I was wondering if anyone has put a fish in their horses water troughs to help cut back on the algae? If so what type of fish did you use and are there concerns with putting a fish in the water trough. Just curious.
I was obsessed with this idea for a summer, and just thought it was such a cool, eco-friendly way to keep troughs clean! It works great for a lot of people, but you definitely need to have a trough in a very shady spot for summertime. I was caring for young horses when I tried it, and unfortunately if the trough was less than FULL, they had a terrible habit of dumping it over and playing with it (a big metal stock tank, keep in mind). After coming out to feed twice to see batches of dead fish lying around the tank, I took pity on them and gave up. But try it if you think you have a good situation for it--it's very cool to have the sort of mutually beneficial thing going on, and I always think the less water we're dumping out to scrub buckets the better!
Thanks for the input. I have never had a fish in my life and I'm curious to see if it would work. However, I just started to think...I have two barn cats that are quite the hunter. Has anyone had cats that has fish in the troughs? And if so, did they catch the fish? I would feel bad if the cats got a hold of the poor fish.
I have a big metal tank for them (about 150 gallons?) and I have five comet goldfish in there. They have been there for almost two years and I have never fed them. They are happy, healthy and keep the tank cleaner than prior to their arrival. The tank is not in full shade and even in the hottest and coldest months (in the PNW) they stay fine. The water has become low a couple of times but they stayed okay.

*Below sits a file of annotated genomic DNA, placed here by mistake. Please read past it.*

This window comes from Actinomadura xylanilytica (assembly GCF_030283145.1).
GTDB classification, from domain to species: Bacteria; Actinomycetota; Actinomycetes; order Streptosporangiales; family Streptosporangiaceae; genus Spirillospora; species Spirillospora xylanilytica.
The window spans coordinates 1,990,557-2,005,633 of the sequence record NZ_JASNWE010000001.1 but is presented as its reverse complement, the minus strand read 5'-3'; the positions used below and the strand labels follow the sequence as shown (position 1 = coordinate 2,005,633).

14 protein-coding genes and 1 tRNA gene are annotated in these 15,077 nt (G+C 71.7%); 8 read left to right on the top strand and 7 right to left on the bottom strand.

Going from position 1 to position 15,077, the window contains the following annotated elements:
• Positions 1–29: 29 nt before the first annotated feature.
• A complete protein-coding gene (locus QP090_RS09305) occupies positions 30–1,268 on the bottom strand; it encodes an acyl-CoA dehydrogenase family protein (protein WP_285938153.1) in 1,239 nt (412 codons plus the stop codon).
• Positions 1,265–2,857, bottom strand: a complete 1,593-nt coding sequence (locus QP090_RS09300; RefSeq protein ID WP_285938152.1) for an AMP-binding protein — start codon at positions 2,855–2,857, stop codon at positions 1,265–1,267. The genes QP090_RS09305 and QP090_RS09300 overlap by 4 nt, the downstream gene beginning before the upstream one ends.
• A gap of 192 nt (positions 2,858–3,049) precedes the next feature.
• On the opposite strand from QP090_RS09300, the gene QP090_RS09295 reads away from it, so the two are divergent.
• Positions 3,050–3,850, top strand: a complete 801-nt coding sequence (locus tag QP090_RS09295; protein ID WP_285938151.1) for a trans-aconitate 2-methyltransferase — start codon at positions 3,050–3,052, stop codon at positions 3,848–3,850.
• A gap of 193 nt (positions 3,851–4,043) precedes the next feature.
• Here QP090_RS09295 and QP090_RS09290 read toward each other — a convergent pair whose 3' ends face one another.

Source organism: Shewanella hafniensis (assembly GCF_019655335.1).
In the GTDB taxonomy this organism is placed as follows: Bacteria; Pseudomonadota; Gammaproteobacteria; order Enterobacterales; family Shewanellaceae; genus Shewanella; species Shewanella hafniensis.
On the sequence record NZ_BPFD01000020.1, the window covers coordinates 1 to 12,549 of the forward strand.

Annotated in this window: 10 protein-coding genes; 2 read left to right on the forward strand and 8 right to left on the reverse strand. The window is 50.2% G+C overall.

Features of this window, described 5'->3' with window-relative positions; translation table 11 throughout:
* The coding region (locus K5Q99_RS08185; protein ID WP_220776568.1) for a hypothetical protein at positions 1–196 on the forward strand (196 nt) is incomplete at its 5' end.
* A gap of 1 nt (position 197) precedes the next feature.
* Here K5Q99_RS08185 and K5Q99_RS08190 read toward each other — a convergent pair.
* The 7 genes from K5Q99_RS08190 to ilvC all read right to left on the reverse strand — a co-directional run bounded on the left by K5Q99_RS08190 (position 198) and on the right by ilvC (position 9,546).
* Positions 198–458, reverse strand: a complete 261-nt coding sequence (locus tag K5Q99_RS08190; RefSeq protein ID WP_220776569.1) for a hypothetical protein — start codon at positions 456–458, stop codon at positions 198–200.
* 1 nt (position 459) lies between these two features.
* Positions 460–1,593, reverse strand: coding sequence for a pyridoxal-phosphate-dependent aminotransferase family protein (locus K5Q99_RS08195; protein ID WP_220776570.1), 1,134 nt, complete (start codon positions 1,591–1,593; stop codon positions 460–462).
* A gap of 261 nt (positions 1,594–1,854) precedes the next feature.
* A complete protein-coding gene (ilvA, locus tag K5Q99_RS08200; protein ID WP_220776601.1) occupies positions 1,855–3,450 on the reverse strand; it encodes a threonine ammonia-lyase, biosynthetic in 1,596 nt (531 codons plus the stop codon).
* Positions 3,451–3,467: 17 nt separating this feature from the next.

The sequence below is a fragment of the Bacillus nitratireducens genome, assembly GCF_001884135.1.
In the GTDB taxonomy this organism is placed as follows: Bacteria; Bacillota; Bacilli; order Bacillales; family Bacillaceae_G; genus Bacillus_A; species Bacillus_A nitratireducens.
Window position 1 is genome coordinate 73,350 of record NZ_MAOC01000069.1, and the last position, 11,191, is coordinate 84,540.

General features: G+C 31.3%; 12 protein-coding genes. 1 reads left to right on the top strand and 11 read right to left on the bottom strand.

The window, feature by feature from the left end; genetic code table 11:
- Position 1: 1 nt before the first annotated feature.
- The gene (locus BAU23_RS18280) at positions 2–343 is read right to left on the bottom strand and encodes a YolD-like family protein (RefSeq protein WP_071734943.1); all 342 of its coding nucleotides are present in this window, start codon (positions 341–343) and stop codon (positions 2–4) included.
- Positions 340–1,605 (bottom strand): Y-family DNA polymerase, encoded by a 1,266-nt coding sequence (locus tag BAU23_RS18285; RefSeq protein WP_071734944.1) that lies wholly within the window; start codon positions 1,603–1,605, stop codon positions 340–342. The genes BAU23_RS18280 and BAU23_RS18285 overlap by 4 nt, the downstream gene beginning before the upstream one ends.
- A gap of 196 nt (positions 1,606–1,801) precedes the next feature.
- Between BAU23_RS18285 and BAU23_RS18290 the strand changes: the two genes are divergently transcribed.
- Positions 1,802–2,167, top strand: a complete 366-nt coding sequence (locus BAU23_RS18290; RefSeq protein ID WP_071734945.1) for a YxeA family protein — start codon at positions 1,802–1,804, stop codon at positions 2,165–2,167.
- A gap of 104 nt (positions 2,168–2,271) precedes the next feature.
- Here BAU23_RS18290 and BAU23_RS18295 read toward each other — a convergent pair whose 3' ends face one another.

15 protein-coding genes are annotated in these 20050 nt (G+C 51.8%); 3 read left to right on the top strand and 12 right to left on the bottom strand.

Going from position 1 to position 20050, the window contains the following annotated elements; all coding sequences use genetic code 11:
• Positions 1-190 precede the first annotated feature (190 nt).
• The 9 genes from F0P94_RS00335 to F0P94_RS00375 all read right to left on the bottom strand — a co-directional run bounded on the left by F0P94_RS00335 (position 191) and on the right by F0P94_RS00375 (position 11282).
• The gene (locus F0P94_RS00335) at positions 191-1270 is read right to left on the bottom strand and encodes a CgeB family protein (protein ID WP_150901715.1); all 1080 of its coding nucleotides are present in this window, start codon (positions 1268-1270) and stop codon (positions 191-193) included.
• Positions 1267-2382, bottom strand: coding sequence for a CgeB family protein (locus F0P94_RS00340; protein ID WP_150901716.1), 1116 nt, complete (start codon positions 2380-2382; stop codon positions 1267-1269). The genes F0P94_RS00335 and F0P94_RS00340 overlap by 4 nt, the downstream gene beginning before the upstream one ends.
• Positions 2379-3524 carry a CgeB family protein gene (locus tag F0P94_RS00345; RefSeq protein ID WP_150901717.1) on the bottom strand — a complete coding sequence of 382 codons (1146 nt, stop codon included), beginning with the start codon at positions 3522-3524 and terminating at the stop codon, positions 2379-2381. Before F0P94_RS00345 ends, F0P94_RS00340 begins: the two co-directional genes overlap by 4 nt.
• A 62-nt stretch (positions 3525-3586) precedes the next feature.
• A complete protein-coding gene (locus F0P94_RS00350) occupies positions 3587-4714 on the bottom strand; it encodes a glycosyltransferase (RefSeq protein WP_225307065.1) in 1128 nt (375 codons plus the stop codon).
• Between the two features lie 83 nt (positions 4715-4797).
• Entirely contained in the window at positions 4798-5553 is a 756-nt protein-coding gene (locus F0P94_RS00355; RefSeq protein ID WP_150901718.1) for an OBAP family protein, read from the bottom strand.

I don't know if a cat would be able to catch them, they are really fast and the tank is pretty deep. I figure if mine have made it this far out in the pasture with squirrels and raccoons aplenty, a cat would not have much luck.
i'm a big fan of this. I got them because all the mosquito larvae twitching at the top of the water creeped me out. I didn't want the horses drinking that and I didn't want them hatching and biting the horses and me!
Plus, the fish are fun to watch! There was a thread on this earlier this week in off course if you have a look. A bit of an information overload there though.
We have had goldfish in some of our tanks for 5+ years! They get as big as the space will allow, depending on how many and the size of your tank! Year round they are in there, even with the heating element.
We never feed them and they do great! We have had fish in our tanks on and off for over 25 years.
Randee Beckman ~Otteridge Farm, LLC (http://on.fb.me/1iJEqvR)~Marketing Manager - The Clothes Horse & Jennifer Oliver Equine Insurance Specialist
We have two of the 300 gallon Rubbermaid tanks. The goldfish take out the mosquito larvae and the algae. We feed ours - I'm not sure it's necessary, but DH feels better when he does.
The horses seem to actively seek out the fish water. They like being able to put their heads in deep and splash around in it. And now I don't have to worry when we're out late in the summer that they might run out of water.
The fish poop sinks to the bottom, and it doesn't seem to be causing trouble. These are quite deep tanks, though; it might not work as well in something more shallow.
If you are allergic to a thing, it is best not to put that thing in your mouth, particularly if the thing is cats. - Lemony Snicket
I have both goldfish and mosquito fish in my tank. It's a big tank, 5 or 6 feet across and 2-3 feet deep. I think there are about 20 goldfish and a gazillion mosquito fish. I never feed them. When I accidently overflow the tank some of the mosquito fish always seem to go over the edge, but they breed faster than rabbits. To clean the poop out of the tank I use a spa vacuum. It's pretty handy, all you do is hook the hose to it and turn the hose on. It vacuums the bottom and pumps water and goo out a big hose. I got mine at Home Depot.